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"Good Hair" is UnbeWEAVEable and Fleas: A Gross But True Tale


These are my thoughts, yo.

"Good Hair" is UnbeWEAVEable and Fleas: A Gross But True Tale

jasmine banks


I tweeted the other day about what I was up to. I made plans to get my hair did. As a bi-racial kid I was continually stuck between two worlds. When I spent time around my caucasian friends they would gather 'round and fondle my hair in amazement. They would use words like "weird" and "kinky". I would go to white predominate salons (and sometimes still do) and get the reactions, "ohh... um, we don't *know* how to cut "ethnic hair." When I spent time around my African American family and friends my hair was fawned over. "Girl you have "good hair"..." I was told. "You got white folks hair, I wish I had hair like you," my cousins would tell me. I was stuck in the middle. Being African American and White I have found myself frequently stuck in the middle.

Regardless of where I landed on the Black enough, not Black enough continuum, I experienced life as an African American kid. In my culture you got your hair did and so that is what we...well, did. I was braided and beaded, relaxed, and corn-rowed. I was hot combed, greased, flat ironed, crocheted, and weaved. I wore silk scarves and slept on silk pillow cases and woke up, often, with bead indentions pressed into my cheek where my head wrap had slipped off. The result was always the same- I returned to my primarily white neighborhood to astonished friends. How did you do THAT to your hair? 15 years later my white friends are asking the same questions: "How did you do THAT to your hair?"

So I got my weave and everything was lovely. I  was bouncing around Siloam Springs with my "diva hair" (as I affectionately dubbed it). I was frequently stopping to look at my locks in the mirror, winking at myself, and having people give me strange looks (trying hard to figure out what changed).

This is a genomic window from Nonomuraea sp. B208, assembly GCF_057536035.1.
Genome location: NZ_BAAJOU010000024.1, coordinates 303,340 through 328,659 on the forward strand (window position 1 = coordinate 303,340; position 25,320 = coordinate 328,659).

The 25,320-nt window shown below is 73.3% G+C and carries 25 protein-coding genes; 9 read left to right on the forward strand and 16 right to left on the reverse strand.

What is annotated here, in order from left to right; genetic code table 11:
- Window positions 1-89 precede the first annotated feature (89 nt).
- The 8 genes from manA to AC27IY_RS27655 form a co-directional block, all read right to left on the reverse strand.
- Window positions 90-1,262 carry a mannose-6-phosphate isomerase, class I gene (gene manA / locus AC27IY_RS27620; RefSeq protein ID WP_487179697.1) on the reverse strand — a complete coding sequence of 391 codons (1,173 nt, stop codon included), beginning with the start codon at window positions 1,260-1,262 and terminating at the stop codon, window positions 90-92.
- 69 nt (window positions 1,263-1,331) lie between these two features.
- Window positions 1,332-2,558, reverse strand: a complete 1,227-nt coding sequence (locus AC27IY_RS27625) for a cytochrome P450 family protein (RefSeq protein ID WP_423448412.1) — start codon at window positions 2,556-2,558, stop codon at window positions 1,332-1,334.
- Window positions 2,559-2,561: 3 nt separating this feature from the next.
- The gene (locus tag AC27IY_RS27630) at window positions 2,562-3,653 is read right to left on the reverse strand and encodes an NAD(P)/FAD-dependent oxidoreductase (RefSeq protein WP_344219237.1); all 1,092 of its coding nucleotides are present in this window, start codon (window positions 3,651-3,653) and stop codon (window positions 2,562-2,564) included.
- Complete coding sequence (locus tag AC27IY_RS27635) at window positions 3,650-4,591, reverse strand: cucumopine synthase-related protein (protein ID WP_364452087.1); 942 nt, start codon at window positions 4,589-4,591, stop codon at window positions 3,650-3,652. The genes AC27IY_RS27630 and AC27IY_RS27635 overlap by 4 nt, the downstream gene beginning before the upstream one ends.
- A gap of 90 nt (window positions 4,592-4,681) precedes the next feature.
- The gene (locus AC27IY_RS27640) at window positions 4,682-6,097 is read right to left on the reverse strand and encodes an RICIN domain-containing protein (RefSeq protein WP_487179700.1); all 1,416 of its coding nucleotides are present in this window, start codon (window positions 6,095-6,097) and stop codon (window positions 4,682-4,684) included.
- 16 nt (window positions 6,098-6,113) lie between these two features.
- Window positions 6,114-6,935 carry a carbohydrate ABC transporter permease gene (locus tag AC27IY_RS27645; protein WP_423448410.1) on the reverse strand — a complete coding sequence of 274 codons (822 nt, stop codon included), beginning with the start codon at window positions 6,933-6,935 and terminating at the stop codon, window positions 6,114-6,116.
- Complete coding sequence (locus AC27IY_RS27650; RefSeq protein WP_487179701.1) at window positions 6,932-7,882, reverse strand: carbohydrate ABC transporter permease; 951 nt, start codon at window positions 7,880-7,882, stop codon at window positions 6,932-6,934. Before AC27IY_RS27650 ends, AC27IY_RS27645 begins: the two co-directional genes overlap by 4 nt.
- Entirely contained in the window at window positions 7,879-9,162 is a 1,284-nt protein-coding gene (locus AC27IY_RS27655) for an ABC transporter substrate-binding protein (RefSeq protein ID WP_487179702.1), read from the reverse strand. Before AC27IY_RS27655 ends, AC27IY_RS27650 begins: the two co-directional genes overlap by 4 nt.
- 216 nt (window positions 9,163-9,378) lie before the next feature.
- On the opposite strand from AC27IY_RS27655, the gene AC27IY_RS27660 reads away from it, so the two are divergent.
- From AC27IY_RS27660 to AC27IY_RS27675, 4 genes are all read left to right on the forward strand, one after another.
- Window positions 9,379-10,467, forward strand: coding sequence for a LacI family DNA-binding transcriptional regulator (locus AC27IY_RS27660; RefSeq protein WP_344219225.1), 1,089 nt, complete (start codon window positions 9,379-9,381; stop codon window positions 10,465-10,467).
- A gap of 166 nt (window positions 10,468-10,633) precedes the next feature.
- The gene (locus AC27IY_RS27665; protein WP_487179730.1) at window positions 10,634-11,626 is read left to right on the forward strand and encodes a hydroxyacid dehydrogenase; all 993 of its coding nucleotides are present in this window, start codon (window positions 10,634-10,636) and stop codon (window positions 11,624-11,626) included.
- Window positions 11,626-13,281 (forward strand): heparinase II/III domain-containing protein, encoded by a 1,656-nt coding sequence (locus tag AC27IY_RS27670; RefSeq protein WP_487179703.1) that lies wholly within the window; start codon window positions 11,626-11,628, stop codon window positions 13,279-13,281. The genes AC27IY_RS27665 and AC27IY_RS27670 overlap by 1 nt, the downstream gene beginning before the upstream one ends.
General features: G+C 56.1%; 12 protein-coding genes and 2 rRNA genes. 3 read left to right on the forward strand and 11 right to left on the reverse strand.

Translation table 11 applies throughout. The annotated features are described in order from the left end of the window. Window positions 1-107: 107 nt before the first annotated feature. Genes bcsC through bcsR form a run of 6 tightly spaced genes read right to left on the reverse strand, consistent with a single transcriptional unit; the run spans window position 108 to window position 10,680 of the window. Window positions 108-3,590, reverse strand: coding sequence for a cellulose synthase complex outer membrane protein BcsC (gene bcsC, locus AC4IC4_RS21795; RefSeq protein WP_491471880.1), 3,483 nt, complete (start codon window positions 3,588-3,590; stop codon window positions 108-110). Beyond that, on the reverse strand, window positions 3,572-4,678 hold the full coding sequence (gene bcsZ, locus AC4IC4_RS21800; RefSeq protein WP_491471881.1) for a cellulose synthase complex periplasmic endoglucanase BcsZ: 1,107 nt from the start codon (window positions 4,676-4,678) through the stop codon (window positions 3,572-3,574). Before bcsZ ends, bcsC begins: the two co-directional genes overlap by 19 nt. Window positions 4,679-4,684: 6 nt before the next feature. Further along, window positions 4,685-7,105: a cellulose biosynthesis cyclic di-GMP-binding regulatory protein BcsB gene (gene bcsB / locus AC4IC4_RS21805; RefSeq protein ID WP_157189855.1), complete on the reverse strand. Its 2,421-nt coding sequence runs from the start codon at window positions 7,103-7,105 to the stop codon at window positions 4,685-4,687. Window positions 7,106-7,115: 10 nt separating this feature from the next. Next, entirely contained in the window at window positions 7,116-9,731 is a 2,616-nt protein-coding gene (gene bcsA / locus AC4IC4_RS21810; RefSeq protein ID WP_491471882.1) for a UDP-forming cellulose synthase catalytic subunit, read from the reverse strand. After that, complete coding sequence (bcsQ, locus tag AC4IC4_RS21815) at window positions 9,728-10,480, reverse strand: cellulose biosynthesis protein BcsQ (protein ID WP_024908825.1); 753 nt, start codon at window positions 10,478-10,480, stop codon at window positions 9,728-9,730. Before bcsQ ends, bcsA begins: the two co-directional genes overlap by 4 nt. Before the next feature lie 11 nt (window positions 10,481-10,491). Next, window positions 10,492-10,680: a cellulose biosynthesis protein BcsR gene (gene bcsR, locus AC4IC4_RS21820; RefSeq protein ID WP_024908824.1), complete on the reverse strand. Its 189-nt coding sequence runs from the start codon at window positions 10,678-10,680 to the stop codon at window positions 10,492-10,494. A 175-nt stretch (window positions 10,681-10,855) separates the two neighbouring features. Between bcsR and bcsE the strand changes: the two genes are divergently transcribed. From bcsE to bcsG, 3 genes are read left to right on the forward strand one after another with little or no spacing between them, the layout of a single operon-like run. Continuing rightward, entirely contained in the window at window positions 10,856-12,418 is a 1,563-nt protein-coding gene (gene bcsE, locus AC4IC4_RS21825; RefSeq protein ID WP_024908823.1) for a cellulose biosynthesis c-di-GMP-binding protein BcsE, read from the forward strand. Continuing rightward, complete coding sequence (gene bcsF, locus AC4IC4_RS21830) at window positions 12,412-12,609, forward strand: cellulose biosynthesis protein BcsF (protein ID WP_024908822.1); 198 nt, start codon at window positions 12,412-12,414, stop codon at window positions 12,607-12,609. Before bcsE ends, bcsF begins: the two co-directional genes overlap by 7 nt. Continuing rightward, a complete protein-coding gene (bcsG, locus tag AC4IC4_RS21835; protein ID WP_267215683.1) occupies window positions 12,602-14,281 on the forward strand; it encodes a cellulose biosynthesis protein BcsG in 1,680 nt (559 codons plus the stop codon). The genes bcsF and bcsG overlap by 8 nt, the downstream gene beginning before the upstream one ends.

But something was off...

For anyone who has worn a weave before you know that it gets ITCHY. Your cornrowed hair underneath builds up from sweat, shampoo, etc and after awhile your head will begin to itch. This usually sets in around week three or so. Suddenly my head was itchy, uncontrollably so, and it was driving me CRAZY. I shampooed my weave really well and dried my hair making sure to get all the water out. My head STILL itched.

After a couple of days of extreme itchy pain I crawled up on my bathroom counter top and inspected...because the itching was real and I needed to find out why. I pulled back the diva weave and inspected- a FLEA. I found a FLEA. *Tiny black, bloodsucking death bug!

Noelle, our lovely Australian/Chow Chow mix, had an infestation we've been battling.

Guess where she sleeps? Our bed.

Guess what little critters found a nice place to rest under my cornrowed hair? Her fleas.

Tiny little fleas like dark moist places and my heaping amounts of diva hair sewn into my cornrows was the perfect place.

I promptly freaked the hell out and cut out all of my weave. I had several spots where I had been flea bitten (hardy har har) but there was NOT an infestation in my head. My skin is crawling even talking about it... something brushes my arm and I jump. I get a little neurotic about bloodsucking parasites.

We are still fighting Noelle's fleas and my short hair is back.

I only took one pic of the weave-  and you can't really see it that well, sadly.





















And when people ask, "Hey where is your weave, it looked great?" I am a little afraid to respond, "Oh, ha! I had to take it out- the diva weave got fleas.

... some days I can't believe the bizarre things that happen in my life.